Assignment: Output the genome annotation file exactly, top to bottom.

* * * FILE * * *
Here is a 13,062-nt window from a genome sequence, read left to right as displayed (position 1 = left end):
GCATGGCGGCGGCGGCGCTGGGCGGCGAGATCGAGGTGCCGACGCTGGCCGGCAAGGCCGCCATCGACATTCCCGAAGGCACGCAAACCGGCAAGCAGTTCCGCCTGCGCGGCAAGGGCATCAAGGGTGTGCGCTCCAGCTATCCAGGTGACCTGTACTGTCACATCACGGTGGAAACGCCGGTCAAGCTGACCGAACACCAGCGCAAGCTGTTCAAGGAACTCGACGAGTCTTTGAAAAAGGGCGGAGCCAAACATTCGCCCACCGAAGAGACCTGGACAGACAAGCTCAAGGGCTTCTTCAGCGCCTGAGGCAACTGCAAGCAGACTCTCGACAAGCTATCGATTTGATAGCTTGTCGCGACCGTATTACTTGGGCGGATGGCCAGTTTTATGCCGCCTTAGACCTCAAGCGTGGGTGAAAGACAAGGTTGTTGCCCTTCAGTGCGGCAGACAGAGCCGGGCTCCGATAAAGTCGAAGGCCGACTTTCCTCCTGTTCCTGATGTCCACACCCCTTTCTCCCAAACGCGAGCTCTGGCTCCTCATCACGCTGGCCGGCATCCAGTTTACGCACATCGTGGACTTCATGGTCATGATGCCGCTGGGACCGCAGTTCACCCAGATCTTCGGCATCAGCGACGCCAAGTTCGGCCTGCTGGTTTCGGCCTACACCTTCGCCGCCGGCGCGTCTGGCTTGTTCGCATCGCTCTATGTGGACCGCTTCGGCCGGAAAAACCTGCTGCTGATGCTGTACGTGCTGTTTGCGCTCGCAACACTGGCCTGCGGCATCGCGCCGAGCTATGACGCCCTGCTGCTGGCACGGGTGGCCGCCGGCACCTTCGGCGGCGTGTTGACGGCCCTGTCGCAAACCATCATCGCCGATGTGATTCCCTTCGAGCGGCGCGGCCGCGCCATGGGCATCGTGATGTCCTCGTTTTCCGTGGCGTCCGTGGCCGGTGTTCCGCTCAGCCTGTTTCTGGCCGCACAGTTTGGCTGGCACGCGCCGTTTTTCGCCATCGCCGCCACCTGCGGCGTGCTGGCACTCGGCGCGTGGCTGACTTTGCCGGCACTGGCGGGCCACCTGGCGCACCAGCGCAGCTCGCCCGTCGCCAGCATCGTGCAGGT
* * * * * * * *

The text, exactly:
Here is a 13,062-nt window from a genome sequence, read left to right as displayed (position 1 = left end):
GCATGGCGGCGGCGGCGCTGGGCGGCGAGATCGAGGTGCCGACGCTGGCCGGCAAGGCCGCCATCGACATTCCCGAAGGCACGCAAACCGGCAAGCAGTTCCGCCTGCGCGGCAAGGGCATCAAGGGTGTGCGCTCCAGCTATCCAGGTGACCTGTACTGTCACATCACGGTGGAAACGCCGGTCAAGCTGACCGAACACCAGCGCAAGCTGTTCAAGGAACTCGACGAGTCTTTGAAAAAGGGCGGAGCCAAACATTCGCCCACCGAAGAGACCTGGACAGACAAGCTCAAGGGCTTCTTCAGCGCCTGAGGCAACTGCAAGCAGACTCTCGACAAGCTATCGATTTGATAGCTTGTCGCGACCGTATTACTTGGGCGGATGGCCAGTTTTATGCCGCCTTAGACCTCAAGCGTGGGTGAAAGACAAGGTTGTTGCCCTTCAGTGCGGCAGACAGAGCCGGGCTCCGATAAAGTCGAAGGCCGACTTTCCTCCTGTTCCTGATGTCCACACCCCTTTCTCCCAAACGCGAGCTCTGGCTCCTCATCACGCTGGCCGGCATCCAGTTTACGCACATCGTGGACTTCATGGTCATGATGCCGCTGGGACCGCAGTTCACCCAGATCTTCGGCATCAGCGACGCCAAGTTCGGCCTGCTGGTTTCGGCCTACACCTTCGCCGCCGGCGCGTCTGGCTTGTTCGCATCGCTCTATGTGGACCGCTTCGGCCGGAAAAACCTGCTGCTGATGCTGTACGTGCTGTTTGCGCTCGCAACACTGGCCTGCGGCATCGCGCCGAGCTATGACGCCCTGCTGCTGGCACGGGTGGCCGCCGGCACCTTCGGCGGCGTGTTGACGGCCCTGTCGCAAACCATCATCGCCGATGTGATTCCCTTCGAGCGGCGCGGCCGCGCCATGGGCATCGTGATGTCCTCGTTTTCCGTGGCGTCCGTGGCCGGTGTTCCGCTCAGCCTGTTTCTGGCCGCACAGTTTGGCTGGCACGCGCCGTTTTTCGCCATCGCCGCCACCTGCGGCGTGCTGGCACTCGGCGCGTGGCTGACTTTGCCGGCACTGGCGGGCCACCTGGCGCACCAGCGCAGCTCGCCCGTCGCCAGCATCGTGCAGGT